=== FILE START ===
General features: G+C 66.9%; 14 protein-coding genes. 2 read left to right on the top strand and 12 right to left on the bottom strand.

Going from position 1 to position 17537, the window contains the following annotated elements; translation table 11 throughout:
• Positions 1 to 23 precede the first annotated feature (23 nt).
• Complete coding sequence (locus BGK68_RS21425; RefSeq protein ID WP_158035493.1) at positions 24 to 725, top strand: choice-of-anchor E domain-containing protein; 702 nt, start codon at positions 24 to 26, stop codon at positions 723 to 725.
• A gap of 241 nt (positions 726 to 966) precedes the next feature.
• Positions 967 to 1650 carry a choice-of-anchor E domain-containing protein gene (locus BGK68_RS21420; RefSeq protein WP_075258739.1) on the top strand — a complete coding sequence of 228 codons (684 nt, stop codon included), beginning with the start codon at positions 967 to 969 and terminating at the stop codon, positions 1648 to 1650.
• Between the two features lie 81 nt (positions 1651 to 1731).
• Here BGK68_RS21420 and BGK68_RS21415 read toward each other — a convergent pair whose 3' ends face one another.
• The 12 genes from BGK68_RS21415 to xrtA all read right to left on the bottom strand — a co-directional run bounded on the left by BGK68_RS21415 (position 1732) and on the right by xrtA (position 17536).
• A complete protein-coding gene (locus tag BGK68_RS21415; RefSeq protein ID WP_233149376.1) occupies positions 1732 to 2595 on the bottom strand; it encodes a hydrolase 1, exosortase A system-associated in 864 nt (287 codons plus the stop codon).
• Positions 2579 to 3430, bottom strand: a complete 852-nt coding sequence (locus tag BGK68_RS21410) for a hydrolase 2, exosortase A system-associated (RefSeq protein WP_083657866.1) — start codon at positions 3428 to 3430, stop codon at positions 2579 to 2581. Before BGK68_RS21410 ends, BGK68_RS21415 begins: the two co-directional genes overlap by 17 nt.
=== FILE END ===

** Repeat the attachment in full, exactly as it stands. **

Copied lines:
General features: G+C 66.9%; 14 protein-coding genes. 2 read left to right on the top strand and 12 right to left on the bottom strand.

Going from position 1 to position 17537, the window contains the following annotated elements; translation table 11 throughout:
• Positions 1 to 23 precede the first annotated feature (23 nt).
• Complete coding sequence (locus BGK68_RS21425; RefSeq protein ID WP_158035493.1) at positions 24 to 725, top strand: choice-of-anchor E domain-containing protein; 702 nt, start codon at positions 24 to 26, stop codon at positions 723 to 725.
• A gap of 241 nt (positions 726 to 966) precedes the next feature.
• Positions 967 to 1650 carry a choice-of-anchor E domain-containing protein gene (locus BGK68_RS21420; RefSeq protein WP_075258739.1) on the top strand — a complete coding sequence of 228 codons (684 nt, stop codon included), beginning with the start codon at positions 967 to 969 and terminating at the stop codon, positions 1648 to 1650.
• Between the two features lie 81 nt (positions 1651 to 1731).
• Here BGK68_RS21420 and BGK68_RS21415 read toward each other — a convergent pair whose 3' ends face one another.
• The 12 genes from BGK68_RS21415 to xrtA all read right to left on the bottom strand — a co-directional run bounded on the left by BGK68_RS21415 (position 1732) and on the right by xrtA (position 17536).
• A complete protein-coding gene (locus tag BGK68_RS21415; RefSeq protein ID WP_233149376.1) occupies positions 1732 to 2595 on the bottom strand; it encodes a hydrolase 1, exosortase A system-associated in 864 nt (287 codons plus the stop codon).
• Positions 2579 to 3430, bottom strand: a complete 852-nt coding sequence (locus tag BGK68_RS21410) for a hydrolase 2, exosortase A system-associated (RefSeq protein WP_083657866.1) — start codon at positions 3428 to 3430, stop codon at positions 2579 to 2581. Before BGK68_RS21410 ends, BGK68_RS21415 begins: the two co-directional genes overlap by 17 nt.